Gross National Product and Its Differences from Gross Domestic Product
What Does Gross National Product Say About a Country?
Gross national product is the value of all goods and services made by a country's residents and businesses, regardless of production location. GNP counts the investments made by U.S. residents and businesses, both inside and outside the country. In other words, it computes the value of all products manufactured by domestic companies, regardless of where they are made.
GNP doesn't count any income earned in the United States by foreign residents or businesses.
It also excludes products manufactured in the United States by overseas firms.
The formula to calculate the components of GNP is Y = C + I + G + X + Z.
That stands for GNP = Consumption + Investment + Government + X (net exports, or imports minus exports) + Z (net income earned by domestic residents from overseas investments - net income earned by foreign residents from domestic investments.)
GNP Versus GDP
U.S. GNP says a lot about the financial well being of Americans and U.S.-based multi-national corporations. It says less about the health of the U.S. economy. For that, you should use gross domestic product. It measures production inside of a country, no matter who makes it.
GNP is the same as GDP + net income earned by domestic residents from overseas investments - net income earned by foreign residents from domestic investments. That means GNP is a more accurate measure of a country's income than its production.
Examples of GNP versus GDP
For example, the output of a Toyota plant in Kentucky isn't included in GNP, although it's counted in GDP. Why? The revenue from the sales of Toyota cars and trucks goes to Japan, even though the products are made and sold in the United States. It is included in GDP because it adds to the health of the U.S. economy.
That's because this plant creates jobs for Kentucky residents, who use their wages to buy local goods and services.
Similarly, the shoes made in a Nike plant in Korea will be counted in U.S. GNP, but not GDP. That's because the profits from those shoes will boost Nike's earnings and stock prices, contributing to higher national income. It doesn't stimulate economic growth in the United States because those manufacturing jobs were outsourced. It's Korean workers who will boost their country's economy and GDP by buying local goods and services.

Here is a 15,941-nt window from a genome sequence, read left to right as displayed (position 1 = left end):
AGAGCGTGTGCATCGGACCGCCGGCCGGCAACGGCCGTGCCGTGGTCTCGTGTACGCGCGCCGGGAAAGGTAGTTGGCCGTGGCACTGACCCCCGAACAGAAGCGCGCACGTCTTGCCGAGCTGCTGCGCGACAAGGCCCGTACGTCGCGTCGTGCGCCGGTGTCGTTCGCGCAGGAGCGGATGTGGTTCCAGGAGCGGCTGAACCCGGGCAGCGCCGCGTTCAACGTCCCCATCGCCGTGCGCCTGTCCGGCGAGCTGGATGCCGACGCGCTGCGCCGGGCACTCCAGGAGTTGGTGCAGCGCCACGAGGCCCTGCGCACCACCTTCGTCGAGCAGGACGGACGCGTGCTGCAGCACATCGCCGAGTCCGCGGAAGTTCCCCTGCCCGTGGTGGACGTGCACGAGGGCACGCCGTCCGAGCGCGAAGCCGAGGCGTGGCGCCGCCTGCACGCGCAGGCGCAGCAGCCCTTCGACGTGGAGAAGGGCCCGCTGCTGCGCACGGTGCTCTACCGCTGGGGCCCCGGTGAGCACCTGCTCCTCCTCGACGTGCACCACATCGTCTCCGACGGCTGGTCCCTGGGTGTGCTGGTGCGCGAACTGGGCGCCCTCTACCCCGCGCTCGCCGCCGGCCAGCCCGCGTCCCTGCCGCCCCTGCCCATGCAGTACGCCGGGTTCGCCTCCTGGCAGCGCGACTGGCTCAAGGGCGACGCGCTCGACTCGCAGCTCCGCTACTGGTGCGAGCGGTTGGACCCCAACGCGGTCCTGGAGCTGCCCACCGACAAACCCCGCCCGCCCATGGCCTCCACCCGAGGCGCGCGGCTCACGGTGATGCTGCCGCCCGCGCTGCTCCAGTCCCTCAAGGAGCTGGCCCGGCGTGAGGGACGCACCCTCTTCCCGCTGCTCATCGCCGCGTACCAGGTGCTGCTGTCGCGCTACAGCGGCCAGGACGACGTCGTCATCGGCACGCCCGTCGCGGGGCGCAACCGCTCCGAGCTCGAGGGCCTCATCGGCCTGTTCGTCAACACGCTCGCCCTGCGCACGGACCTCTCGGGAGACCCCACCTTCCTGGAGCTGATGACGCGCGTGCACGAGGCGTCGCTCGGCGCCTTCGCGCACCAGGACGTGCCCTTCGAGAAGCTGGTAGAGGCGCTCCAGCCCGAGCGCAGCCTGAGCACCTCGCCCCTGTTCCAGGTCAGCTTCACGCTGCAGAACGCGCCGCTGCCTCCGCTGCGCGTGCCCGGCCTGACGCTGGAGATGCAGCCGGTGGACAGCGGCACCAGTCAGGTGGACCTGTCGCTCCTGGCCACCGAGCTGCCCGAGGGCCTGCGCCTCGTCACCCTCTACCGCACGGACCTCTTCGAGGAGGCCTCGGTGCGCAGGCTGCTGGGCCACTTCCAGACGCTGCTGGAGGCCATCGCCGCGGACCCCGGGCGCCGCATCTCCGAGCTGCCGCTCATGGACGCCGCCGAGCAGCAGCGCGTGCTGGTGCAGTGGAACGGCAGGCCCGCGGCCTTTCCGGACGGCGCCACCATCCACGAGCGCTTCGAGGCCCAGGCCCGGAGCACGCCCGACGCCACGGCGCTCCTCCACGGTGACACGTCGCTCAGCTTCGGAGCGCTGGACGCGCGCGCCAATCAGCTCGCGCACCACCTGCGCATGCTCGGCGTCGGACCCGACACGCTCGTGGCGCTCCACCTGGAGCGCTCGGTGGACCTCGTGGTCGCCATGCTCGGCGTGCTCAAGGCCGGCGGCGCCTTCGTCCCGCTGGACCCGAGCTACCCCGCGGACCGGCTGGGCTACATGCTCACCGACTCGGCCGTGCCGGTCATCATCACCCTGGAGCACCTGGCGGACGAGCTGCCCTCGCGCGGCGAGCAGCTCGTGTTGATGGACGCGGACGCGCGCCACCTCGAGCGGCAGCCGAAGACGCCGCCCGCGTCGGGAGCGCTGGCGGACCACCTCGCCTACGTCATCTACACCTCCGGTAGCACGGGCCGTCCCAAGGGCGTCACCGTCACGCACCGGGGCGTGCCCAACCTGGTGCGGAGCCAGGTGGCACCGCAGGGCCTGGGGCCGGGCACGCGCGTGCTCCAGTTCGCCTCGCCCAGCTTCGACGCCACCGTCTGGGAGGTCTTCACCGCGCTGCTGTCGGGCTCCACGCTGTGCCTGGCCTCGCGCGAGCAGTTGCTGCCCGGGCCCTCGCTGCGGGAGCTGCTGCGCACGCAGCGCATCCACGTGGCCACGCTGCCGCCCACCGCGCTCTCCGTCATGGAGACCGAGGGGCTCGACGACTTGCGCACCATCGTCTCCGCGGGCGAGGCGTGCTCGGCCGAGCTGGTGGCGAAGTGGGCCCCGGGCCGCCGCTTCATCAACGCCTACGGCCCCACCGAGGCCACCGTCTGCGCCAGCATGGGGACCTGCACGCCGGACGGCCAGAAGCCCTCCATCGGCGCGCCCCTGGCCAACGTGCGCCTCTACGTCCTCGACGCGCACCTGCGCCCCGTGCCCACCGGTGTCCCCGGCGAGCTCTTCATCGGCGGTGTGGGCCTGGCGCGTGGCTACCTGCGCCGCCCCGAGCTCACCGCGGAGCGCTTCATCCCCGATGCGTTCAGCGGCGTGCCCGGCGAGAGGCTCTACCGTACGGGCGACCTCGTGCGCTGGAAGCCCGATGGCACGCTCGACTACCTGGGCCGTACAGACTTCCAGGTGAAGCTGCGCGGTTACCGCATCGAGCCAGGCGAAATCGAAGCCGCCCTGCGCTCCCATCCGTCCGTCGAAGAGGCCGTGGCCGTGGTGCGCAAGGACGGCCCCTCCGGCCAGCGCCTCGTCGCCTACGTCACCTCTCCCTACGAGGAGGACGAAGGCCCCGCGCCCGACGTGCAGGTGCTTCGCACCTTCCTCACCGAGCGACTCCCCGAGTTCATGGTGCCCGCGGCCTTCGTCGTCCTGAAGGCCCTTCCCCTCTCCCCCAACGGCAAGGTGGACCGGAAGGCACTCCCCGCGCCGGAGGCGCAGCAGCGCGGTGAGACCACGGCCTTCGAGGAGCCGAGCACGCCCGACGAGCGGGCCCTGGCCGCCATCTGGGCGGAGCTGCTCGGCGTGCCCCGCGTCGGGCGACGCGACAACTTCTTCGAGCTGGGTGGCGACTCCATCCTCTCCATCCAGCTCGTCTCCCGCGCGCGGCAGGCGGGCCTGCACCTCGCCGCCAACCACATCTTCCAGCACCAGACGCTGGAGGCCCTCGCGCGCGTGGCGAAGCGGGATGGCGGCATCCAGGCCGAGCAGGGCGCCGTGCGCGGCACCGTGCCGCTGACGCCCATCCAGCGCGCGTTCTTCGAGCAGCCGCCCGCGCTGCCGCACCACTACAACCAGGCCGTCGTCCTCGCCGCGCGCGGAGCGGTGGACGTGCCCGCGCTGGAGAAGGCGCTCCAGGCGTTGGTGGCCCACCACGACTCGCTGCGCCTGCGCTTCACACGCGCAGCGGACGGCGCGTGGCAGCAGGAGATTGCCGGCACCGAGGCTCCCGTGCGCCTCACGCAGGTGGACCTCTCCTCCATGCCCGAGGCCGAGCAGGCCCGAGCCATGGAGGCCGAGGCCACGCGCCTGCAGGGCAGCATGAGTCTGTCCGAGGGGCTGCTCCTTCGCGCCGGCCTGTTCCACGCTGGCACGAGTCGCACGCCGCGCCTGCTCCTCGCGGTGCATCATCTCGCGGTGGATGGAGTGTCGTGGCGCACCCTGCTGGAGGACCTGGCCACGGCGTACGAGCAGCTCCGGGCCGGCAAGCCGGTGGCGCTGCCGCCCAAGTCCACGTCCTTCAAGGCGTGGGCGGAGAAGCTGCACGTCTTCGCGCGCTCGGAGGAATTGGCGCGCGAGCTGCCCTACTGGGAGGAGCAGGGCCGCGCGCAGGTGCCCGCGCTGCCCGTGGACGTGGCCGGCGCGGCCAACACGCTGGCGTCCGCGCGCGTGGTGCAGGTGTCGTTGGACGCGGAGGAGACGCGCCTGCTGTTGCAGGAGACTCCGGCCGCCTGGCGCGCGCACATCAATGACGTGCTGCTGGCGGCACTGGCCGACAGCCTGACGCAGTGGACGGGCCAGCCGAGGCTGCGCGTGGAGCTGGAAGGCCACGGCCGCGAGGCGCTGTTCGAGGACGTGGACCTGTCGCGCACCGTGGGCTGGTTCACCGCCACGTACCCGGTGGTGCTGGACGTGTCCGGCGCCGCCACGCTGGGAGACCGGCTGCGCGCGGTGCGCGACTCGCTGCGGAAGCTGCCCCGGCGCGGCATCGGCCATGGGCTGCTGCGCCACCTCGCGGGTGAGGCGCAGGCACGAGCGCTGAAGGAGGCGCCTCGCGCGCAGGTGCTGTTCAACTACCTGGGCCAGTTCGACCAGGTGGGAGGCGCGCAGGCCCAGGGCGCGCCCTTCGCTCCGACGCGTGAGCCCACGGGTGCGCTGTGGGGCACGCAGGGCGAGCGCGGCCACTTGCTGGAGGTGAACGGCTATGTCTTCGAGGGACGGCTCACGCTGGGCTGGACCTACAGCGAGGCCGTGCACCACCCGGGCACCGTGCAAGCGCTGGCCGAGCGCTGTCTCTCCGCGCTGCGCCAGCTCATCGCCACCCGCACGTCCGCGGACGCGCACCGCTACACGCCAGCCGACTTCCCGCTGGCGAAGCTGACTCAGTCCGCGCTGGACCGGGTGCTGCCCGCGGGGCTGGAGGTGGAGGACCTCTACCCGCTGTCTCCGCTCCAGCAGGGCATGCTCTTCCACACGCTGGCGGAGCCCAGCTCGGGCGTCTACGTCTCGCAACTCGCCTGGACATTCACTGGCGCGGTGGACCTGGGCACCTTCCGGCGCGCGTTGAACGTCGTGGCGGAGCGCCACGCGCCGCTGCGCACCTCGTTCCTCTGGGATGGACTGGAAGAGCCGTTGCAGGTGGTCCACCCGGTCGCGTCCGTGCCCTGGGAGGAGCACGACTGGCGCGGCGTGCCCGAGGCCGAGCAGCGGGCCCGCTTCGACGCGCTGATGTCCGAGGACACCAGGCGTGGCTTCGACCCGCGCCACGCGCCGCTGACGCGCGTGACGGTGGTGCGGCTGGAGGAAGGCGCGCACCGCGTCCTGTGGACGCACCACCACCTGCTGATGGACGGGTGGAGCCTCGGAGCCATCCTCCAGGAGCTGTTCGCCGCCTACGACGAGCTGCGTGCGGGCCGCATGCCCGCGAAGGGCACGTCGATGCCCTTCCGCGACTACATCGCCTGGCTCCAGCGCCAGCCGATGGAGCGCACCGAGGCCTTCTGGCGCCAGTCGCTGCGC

These examples show why GNP is not as commonly used as GDP as a measure of a country's economy. It gives a slightly inaccurate picture of how domestic resources are used. To give another example, if there were a severe drought in the United States, GNP would be higher than GDP. That's because the foreign holdings of U.S. residents would be unaffected by the drought. But the U.S. investments of foreign workers would be affected.
GNP is also affected by changes in a country's currency exchange rates. If the dollar weakens, then the foreign holdings of U.S. residents become worth more, boosting GNP. But that may not accurately reflect the state of the U.S. economy.
On a side note, a weaker dollar can eventually boost GDP. That's because it makes exports cheaper. That increases sales and subsequently production.
GNP per Capita
GNP per capita is a measurement of GNP divided by the number of people in the country. That makes it possible to compare the GNP of countries with different population sizes.
GNP by Country
Where can you find the world's GNP by country? The World Bank has replaced GNP with gross national income. So that GNI can be more fairly compared between nations with widely different populations and standards of living, the World Bank uses GNI per capita.
The World Bank also uses the purchasing power parity method. PPP excludes the impact of exchange rates. Instead, it values each nation's output by what it would be worth in the United States.
The CIA Factbook doesn't measure GNP.
It only uses GDP. The Factbook notes that in many emerging markets, such as Mexico, money made by residents overseas are sent back to their country. This income can be a significant factor in boosting economic growth and would be counted in GNP. But it isn't counted in GDP, and so the economic power of these economies may be understated.